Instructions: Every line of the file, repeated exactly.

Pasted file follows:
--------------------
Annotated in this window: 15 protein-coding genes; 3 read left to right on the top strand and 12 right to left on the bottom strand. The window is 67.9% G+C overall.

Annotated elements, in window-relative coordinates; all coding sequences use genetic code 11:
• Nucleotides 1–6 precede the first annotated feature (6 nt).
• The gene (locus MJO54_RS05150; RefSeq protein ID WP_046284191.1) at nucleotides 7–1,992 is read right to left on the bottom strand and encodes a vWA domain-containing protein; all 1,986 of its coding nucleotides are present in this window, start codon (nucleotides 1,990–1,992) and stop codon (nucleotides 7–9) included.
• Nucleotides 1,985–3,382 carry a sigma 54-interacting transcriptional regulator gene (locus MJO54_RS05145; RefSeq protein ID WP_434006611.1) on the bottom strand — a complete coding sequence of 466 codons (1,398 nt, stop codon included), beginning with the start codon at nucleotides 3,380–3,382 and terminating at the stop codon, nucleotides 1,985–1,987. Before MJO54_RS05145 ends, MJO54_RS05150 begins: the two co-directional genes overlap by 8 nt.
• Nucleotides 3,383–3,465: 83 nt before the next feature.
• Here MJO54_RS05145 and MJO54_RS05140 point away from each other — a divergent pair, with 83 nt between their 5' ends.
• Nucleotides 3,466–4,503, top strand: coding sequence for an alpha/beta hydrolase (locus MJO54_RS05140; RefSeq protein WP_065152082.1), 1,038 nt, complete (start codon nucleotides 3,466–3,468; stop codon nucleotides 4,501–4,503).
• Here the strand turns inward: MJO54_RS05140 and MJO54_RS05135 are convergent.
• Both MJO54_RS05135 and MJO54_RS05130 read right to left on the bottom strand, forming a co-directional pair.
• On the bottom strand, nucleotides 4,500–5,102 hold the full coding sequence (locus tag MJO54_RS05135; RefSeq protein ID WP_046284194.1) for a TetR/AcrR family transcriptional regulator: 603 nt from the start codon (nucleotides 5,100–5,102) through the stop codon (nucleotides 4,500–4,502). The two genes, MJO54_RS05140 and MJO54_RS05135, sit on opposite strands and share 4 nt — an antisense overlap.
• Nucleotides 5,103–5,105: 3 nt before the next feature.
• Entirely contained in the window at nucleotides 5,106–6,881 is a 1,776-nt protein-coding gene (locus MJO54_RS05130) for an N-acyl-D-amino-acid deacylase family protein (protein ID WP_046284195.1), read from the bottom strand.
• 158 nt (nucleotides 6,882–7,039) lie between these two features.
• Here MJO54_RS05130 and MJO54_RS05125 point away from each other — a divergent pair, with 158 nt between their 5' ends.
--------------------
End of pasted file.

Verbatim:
Annotated in this window: 15 protein-coding genes; 3 read left to right on the top strand and 12 right to left on the bottom strand. The window is 67.9% G+C overall.

Annotated elements, in window-relative coordinates; all coding sequences use genetic code 11:
• Nucleotides 1–6 precede the first annotated feature (6 nt).
• The gene (locus MJO54_RS05150; RefSeq protein ID WP_046284191.1) at nucleotides 7–1,992 is read right to left on the bottom strand and encodes a vWA domain-containing protein; all 1,986 of its coding nucleotides are present in this window, start codon (nucleotides 1,990–1,992) and stop codon (nucleotides 7–9) included.
• Nucleotides 1,985–3,382 carry a sigma 54-interacting transcriptional regulator gene (locus MJO54_RS05145; RefSeq protein ID WP_434006611.1) on the bottom strand — a complete coding sequence of 466 codons (1,398 nt, stop codon included), beginning with the start codon at nucleotides 3,380–3,382 and terminating at the stop codon, nucleotides 1,985–1,987. Before MJO54_RS05145 ends, MJO54_RS05150 begins: the two co-directional genes overlap by 8 nt.
• Nucleotides 3,383–3,465: 83 nt before the next feature.
• Here MJO54_RS05145 and MJO54_RS05140 point away from each other — a divergent pair, with 83 nt between their 5' ends.
• Nucleotides 3,466–4,503, top strand: coding sequence for an alpha/beta hydrolase (locus MJO54_RS05140; RefSeq protein WP_065152082.1), 1,038 nt, complete (start codon nucleotides 3,466–3,468; stop codon nucleotides 4,501–4,503).
• Here the strand turns inward: MJO54_RS05140 and MJO54_RS05135 are convergent.
• Both MJO54_RS05135 and MJO54_RS05130 read right to left on the bottom strand, forming a co-directional pair.
• On the bottom strand, nucleotides 4,500–5,102 hold the full coding sequence (locus tag MJO54_RS05135; RefSeq protein ID WP_046284194.1) for a TetR/AcrR family transcriptional regulator: 603 nt from the start codon (nucleotides 5,100–5,102) through the stop codon (nucleotides 4,500–4,502). The two genes, MJO54_RS05140 and MJO54_RS05135, sit on opposite strands and share 4 nt — an antisense overlap.
• Nucleotides 5,103–5,105: 3 nt before the next feature.
• Entirely contained in the window at nucleotides 5,106–6,881 is a 1,776-nt protein-coding gene (locus MJO54_RS05130) for an N-acyl-D-amino-acid deacylase family protein (protein ID WP_046284195.1), read from the bottom strand.
• 158 nt (nucleotides 6,882–7,039) lie between these two features.
• Here MJO54_RS05130 and MJO54_RS05125 point away from each other — a divergent pair, with 158 nt between their 5' ends.